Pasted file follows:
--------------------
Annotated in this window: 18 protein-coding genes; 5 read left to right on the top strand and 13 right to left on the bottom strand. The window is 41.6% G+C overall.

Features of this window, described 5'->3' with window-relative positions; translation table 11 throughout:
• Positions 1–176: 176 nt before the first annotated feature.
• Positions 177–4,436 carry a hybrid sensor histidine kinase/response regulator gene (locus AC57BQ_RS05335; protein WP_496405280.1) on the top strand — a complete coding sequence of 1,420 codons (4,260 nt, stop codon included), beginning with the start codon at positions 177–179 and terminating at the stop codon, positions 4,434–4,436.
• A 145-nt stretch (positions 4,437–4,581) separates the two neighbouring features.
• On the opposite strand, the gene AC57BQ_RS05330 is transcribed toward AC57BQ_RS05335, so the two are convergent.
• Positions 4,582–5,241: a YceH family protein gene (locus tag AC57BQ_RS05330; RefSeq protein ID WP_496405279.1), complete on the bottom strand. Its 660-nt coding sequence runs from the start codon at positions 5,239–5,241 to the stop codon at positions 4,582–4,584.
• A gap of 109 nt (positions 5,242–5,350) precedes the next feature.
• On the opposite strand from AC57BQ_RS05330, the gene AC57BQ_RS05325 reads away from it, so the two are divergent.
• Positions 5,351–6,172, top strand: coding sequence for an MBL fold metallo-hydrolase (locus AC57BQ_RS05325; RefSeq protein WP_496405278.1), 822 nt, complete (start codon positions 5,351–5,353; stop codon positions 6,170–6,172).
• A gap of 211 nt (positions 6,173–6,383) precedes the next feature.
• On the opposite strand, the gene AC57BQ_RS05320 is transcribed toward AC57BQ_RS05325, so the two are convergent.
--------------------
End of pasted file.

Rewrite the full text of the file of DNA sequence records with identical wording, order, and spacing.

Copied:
Annotated in this window: 18 protein-coding genes; 5 read left to right on the top strand and 13 right to left on the bottom strand. The window is 41.6% G+C overall.

Features of this window, described 5'->3' with window-relative positions; translation table 11 throughout:
• Positions 1–176: 176 nt before the first annotated feature.
• Positions 177–4,436 carry a hybrid sensor histidine kinase/response regulator gene (locus AC57BQ_RS05335; protein WP_496405280.1) on the top strand — a complete coding sequence of 1,420 codons (4,260 nt, stop codon included), beginning with the start codon at positions 177–179 and terminating at the stop codon, positions 4,434–4,436.
• A 145-nt stretch (positions 4,437–4,581) separates the two neighbouring features.
• On the opposite strand, the gene AC57BQ_RS05330 is transcribed toward AC57BQ_RS05335, so the two are convergent.
• Positions 4,582–5,241: a YceH family protein gene (locus tag AC57BQ_RS05330; RefSeq protein ID WP_496405279.1), complete on the bottom strand. Its 660-nt coding sequence runs from the start codon at positions 5,239–5,241 to the stop codon at positions 4,582–4,584.
• A gap of 109 nt (positions 5,242–5,350) precedes the next feature.
• On the opposite strand from AC57BQ_RS05330, the gene AC57BQ_RS05325 reads away from it, so the two are divergent.
• Positions 5,351–6,172, top strand: coding sequence for an MBL fold metallo-hydrolase (locus AC57BQ_RS05325; RefSeq protein WP_496405278.1), 822 nt, complete (start codon positions 5,351–5,353; stop codon positions 6,170–6,172).
• A gap of 211 nt (positions 6,173–6,383) precedes the next feature.
• On the opposite strand, the gene AC57BQ_RS05320 is transcribed toward AC57BQ_RS05325, so the two are convergent.